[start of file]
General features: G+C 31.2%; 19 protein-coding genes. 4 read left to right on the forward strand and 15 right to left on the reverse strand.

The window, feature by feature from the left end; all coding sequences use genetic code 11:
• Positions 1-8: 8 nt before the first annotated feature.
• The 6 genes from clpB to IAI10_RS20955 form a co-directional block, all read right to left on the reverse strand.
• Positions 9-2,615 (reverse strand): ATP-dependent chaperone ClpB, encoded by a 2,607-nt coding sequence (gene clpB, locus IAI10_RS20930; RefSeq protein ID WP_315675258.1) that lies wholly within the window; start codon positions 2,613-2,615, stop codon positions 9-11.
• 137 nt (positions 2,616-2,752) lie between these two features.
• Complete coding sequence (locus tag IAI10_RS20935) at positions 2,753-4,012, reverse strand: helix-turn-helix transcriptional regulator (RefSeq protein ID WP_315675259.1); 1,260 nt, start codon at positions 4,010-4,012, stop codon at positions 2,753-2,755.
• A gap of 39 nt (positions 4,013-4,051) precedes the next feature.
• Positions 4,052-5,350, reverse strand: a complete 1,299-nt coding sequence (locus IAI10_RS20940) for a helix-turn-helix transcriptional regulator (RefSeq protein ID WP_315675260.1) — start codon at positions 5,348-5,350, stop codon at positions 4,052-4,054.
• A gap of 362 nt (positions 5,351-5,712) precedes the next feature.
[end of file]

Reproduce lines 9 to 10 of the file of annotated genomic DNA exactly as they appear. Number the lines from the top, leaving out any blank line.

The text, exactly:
• Positions 4,052-5,350, reverse strand: a complete 1,299-nt coding sequence (locus IAI10_RS20940) for a helix-turn-helix transcriptional regulator (RefSeq protein ID WP_315675260.1) — start codon at positions 5,348-5,350, stop codon at positions 4,052-4,054.
• A gap of 362 nt (positions 5,351-5,712) precedes the next feature.